2 teaspoons finely grated lemon peel

Cook pasta in large pot of boiling salted water 5 minutes, stirring occasionally.

Add cauliflower.

Cook until cauliflower is tender and pasta is tender but firm to bite, stirring occasionally, about 6 minutes.

Drain pasta and cauliflower, reserving 1/2 cup cooking liquid.

Return pasta and cauliflower to pot.

Meanwhile, melt 2 tablespoons butter in large nonstick skillet over medium-high heat.

Whisk in Dijon mustard.

Add breadcrumbs.

Cook until breadcrums are golden and crisp, stirring to break up clumps, 7 to 8 minutes.

Transfer breadcrumbs to medium bowl.

Add 3/4 cup grated Parmesan, cream, lemon peel, and 1/2 cup cooking liquid to pasta mixture in pot.

Toss over medium heat until sauce simmers and coats pasta, 2 to 3 minutes.

Season with salt and pepper.

Transfer pasta to wide shallow bowl.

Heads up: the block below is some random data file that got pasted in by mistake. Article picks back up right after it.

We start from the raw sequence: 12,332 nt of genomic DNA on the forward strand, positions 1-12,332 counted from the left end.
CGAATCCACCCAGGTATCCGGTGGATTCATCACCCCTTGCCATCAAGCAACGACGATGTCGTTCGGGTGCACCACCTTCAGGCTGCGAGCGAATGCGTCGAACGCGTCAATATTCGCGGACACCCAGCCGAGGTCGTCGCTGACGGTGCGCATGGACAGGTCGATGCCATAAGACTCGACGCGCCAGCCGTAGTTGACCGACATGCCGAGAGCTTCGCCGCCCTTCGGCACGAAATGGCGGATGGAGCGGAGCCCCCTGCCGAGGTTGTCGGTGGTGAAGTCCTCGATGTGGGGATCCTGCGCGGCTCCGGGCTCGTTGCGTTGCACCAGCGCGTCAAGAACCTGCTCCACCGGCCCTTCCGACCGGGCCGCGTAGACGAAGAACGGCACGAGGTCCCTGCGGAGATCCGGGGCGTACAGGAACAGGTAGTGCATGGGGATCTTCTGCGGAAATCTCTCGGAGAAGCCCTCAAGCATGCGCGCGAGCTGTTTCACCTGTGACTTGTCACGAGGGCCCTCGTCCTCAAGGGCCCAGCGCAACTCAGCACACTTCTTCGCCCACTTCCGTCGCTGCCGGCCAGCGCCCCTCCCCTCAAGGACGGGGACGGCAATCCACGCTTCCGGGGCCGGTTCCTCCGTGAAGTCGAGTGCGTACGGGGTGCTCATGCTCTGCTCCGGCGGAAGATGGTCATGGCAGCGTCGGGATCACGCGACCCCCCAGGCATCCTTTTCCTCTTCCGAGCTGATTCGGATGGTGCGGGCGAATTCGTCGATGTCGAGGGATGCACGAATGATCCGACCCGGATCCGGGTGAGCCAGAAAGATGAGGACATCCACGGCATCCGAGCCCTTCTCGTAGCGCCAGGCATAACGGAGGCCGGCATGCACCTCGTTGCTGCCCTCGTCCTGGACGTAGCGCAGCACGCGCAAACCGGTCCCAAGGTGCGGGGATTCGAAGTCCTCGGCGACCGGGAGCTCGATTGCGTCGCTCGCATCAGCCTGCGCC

Sprinkle with breadcrumbs.

Serve, passing additional Parmesan cheese alongside.

Makes 4 servings.

To make fresh whole wheat breadcrumbs, cut off the crust from country-style bread. Tear the bread into two-inch pieces and grind in the food processor until the breadcrumbs resemble very coarse sand.

Recipe came from an unidentified magazine
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Saturday, January 21, 2012

Recommended Restaurant: Tea Leaf II Chinese-Mandarin Restaurant Cuisine. Lacey, WA

There are many times when I just crave a good Chow Mein or a Beef with Broccoli meal. There are a few Chinese places in the Olympia area we have tried, but nothing that makes us want to come back. My family and I were headed out for dinner one evening and didn’t have a specific place in mind to go. We were feeling a little adventurous wanting to try a new place to eat.  A friend had told me about this Chinese restaurant that was good, so we decided to try it. It was so unbelievably good we eat there about once a week. The kids love their Mushroom Chicken, Vegetable or Chicken Chow Mein, Cashew Chicken, and Beef with Broccoli. Although I have tried numerous items on their menu I always go back to their amazing Mongolian Beef, as does my husband. We also can’t get enough of their Hot and Sour Soup.